SPARTA, NJ-It is the season of Lent and Palm Sunday is fast approaching. The earmarks of Lent, the presence of solemnity and simplicity, are all around. The silver has been put away replaced by earthenware, and there are no flowers on the altar. All services begin with the penitential order with us kneeling. There are no alleluias, and the music is much more reverential and less upbeat. The readings are filled with challenges for Jesus and his earthly ministry.
On April 13th, the Palm Sunday service will end with the reading of the Passion. For those new to St. Mary’s, the observance is mindful that Palm Sunday begins the last week of Jesus’ life, the commemoration of the day Jesus enters Jerusalem. This day is as powerful as the remainder of the days leading to the day of the Resurrection.
Much of the service follows the familiar format with the distribution of the palms and the celebration of the Holy Eucharist, but its conclusion is vastly different. The Gospel, in this case, the reading of the Passion, is moved from its usual place following the Epistle to the very last spot in the order of service.
Readers will take their places around the sanctuary and enact the events between the time of the Last Supper through his betrayal in the Garden of Gethsemane, to his death upon the Cross. The sanctuary will be filled with the sounds of timpani in the background; these sounds capture and enhance the drama of the reading. Once the reading of the Passion is completed, we all will leave the sanctuary in silence. There will be no coffee hour that week. This should set the stage for what is ahead; the sense of being yanked from the familiar and moved to something far from comforting, even unsettling.
St Mary's will have a traditional Eucharist at 7:30 p.m. on Monday, Tuesday, and Wednesday of Holy Week. On Maundy Thursday at 6:30 p.m. there will be candlelight supper in Shaffer Hall. There will be a simple soup supper, foot washing, and communion that harkens the memory of the upper room the night Jesus instituted the Holy Eucharist and was betrayed by Judas.
From there all will be invited to walk to the sanctuary, where to hear the account of the event according to the Gospel of Matthew, as the altar is stripped and leaving the chancel area totally stark and bare in anticipation of Good Friday. Immediately following this, the watch throughout the night begins and continues until 6 a.m. Friday.
On Good Friday starting at noon, will be the Episcopal version of Stations of the Cross, The Way of the Cross. From 1 until 2 p.m. there will be meditations about the Cross; and at 2 the liturgy for Good Friday will be celebrated with communion from the reserved sacrament. This Good Friday liturgy will be repeated on Friday evening at 7:30.
Saturday evening at 7:30 is the Easter Vigil. What might be unknown to many is that this service was the service of Easter. It was the time that those who studied for baptism, catechumens were baptized. Four congregations will be sharing this beautiful and powerful service: St. Peter’s, Mt. Arlington, St. Gabriel’s, Milton, Shepherd of the Hills Lutheran Church, Sparta, and St. Mary’s.
The service begins in darkness with the kindling of the new fire and the lighting of the Paschal Candle. The Exsultet will be sung, telling us that “This is the night when Christ broke the bonds of death and hell, and rose victorious from the grave” and “this is the night when all who believe in Christ are delivered from the gloom of sin, and restored to grace and holiness of life.”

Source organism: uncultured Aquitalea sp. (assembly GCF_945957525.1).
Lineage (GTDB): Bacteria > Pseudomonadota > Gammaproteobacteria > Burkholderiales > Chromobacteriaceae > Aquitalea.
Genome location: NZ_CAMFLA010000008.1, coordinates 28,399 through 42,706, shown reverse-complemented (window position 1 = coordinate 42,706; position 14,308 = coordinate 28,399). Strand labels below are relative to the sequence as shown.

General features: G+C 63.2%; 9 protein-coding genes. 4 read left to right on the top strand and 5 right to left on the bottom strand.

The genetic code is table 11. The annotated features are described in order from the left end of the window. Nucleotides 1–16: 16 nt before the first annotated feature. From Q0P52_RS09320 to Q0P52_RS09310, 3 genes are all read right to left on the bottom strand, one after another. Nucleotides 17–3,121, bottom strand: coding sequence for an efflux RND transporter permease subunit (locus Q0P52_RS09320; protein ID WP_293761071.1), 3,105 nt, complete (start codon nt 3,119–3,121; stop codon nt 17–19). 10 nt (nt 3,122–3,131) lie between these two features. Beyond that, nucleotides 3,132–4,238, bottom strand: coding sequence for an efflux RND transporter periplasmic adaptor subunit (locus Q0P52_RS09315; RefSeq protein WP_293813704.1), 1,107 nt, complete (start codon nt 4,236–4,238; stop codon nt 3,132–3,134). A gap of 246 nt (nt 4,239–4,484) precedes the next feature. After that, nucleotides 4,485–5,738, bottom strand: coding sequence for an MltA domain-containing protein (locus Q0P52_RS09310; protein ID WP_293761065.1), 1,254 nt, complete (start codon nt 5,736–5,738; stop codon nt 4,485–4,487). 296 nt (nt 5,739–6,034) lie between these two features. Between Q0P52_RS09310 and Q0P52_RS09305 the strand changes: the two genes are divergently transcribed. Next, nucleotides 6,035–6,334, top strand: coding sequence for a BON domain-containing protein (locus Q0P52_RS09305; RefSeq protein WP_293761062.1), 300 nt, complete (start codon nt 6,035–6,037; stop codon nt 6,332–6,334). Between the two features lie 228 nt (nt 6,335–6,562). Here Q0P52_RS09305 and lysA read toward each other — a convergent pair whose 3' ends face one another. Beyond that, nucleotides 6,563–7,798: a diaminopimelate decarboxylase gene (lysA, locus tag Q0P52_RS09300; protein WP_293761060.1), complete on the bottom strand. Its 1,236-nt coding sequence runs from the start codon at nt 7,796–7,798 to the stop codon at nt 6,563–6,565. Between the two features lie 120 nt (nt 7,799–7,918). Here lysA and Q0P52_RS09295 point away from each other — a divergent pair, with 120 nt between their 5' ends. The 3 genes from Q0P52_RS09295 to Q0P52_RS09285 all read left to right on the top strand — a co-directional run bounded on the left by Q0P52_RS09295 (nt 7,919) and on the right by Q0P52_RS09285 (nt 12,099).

Next, echoing the theology of the Exsultet, the stories of salvation history, the stories of God’s loving intervention and saving of God’s people are read. Regardless of whether there is a baptism or not, the baptismal vows are renewed. This year, there may have a baptism, a newborn from Shepherd of the Hills. Immediately following either the baptism or the renewal of our baptismal vows, the darkness is ended, the horror and injustice of Good Friday is shattered and defeated, representing the move into the next day by both sound and light; it is Easter.
Please bring either a penlight or flashlight and some type of noisemaker to be used for the breaking into the light from the dark. Our noise represents the stone being rolled from the mouth of Jesus’ burial place, the heavens and earth breaking forth with the proclamation of the defeat of sin and evil.
"I cannot emphasize strongly enough what a beautiful, powerful service the Vigil is. This service has the ability to be one of the most profound experiences you will ever have. It is my favorite service of the year, and for me, the most meaningful," says the Rev. Carol Gadsden, Rector of St. Mary’s. St Mary's deacon, the Reverend Liz Ostuni, will be the homilist for this service.
For the Vigil and both Easter Sunday services there will be a choir accompanied by the organ and a brass quintet. The items and the tenor of feeling lost at the beginning of Lent are restored, to again celebrate the glorious resurrection of our Lord.
Gadsden says, "I invite you to make that walk through Holy Week with me, and hope to see many of you at these services."
Visitors are welcome at any and all services. St Mary's does request visitors call the church office at 973- 729-3136 by Tuesday, April 15th if they intend to attend the Maundy Thursday supper, to ensure there is enough food for all in attendance .